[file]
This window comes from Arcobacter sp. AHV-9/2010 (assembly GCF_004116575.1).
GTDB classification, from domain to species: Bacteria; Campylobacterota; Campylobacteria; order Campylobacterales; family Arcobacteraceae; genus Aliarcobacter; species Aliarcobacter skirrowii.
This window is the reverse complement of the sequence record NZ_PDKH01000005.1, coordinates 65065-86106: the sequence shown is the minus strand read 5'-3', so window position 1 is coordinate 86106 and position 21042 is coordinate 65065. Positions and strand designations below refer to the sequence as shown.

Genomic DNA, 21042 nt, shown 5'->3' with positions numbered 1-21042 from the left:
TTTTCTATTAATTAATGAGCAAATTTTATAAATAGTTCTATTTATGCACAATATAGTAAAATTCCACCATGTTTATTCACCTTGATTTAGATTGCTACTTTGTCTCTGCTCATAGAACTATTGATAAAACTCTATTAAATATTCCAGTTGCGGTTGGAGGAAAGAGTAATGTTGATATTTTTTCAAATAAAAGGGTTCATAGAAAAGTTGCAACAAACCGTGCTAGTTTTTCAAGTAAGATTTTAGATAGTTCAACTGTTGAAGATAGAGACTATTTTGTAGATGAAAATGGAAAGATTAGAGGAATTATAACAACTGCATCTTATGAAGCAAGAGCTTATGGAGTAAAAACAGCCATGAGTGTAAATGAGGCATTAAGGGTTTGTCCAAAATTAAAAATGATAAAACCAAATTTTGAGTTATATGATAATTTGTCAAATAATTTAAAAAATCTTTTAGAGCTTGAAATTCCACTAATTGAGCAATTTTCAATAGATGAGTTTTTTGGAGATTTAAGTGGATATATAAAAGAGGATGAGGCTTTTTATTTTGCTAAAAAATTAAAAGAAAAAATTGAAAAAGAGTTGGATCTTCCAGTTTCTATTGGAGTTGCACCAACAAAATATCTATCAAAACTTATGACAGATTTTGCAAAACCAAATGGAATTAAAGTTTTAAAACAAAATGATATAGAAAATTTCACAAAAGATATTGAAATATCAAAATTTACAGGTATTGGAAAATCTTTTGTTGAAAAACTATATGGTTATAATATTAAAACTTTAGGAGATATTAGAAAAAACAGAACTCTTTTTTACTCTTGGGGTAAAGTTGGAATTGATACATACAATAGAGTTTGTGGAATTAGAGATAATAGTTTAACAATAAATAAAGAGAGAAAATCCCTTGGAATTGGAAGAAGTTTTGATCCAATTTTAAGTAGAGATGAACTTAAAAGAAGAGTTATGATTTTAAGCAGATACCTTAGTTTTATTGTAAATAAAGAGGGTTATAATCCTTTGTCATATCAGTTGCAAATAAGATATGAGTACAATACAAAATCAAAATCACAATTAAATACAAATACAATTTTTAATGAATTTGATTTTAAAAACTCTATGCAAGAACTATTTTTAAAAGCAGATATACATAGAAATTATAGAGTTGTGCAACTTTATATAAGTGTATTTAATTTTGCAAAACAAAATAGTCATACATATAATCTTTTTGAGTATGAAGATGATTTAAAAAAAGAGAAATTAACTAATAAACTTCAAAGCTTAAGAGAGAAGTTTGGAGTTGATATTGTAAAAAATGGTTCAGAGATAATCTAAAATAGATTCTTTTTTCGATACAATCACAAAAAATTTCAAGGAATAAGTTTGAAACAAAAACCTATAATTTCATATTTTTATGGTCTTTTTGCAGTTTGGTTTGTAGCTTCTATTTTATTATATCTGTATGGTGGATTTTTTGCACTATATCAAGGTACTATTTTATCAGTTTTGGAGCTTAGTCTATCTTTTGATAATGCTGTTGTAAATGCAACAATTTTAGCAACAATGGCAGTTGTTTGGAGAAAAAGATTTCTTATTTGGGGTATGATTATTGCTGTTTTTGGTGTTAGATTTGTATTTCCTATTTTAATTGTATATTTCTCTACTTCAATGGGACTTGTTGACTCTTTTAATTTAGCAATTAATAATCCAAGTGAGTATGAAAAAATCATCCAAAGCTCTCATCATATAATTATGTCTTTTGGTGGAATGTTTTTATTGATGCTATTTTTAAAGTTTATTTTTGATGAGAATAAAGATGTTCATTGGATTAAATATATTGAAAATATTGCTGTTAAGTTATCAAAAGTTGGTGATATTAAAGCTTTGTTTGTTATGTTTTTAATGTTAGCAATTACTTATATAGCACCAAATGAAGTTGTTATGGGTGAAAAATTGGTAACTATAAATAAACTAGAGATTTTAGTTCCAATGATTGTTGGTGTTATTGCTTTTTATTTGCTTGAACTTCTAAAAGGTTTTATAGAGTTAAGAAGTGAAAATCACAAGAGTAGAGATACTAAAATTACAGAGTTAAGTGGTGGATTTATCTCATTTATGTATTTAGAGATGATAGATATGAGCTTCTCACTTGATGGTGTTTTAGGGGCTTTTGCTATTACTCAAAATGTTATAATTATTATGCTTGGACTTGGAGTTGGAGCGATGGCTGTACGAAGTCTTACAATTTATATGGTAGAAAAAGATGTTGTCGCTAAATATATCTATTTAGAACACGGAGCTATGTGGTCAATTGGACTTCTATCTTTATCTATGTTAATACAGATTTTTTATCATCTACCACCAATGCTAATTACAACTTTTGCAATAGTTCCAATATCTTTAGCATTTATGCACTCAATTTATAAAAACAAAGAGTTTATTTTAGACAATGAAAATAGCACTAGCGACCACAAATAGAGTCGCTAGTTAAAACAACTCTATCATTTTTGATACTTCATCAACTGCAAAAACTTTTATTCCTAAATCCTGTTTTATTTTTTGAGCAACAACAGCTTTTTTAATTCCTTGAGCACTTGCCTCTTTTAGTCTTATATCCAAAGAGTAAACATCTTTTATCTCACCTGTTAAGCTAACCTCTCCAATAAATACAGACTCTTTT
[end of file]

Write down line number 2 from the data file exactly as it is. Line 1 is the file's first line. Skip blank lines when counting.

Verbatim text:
GTDB classification, from domain to species: Bacteria; Campylobacterota; Campylobacteria; order Campylobacterales; family Arcobacteraceae; genus Aliarcobacter; species Aliarcobacter skirrowii.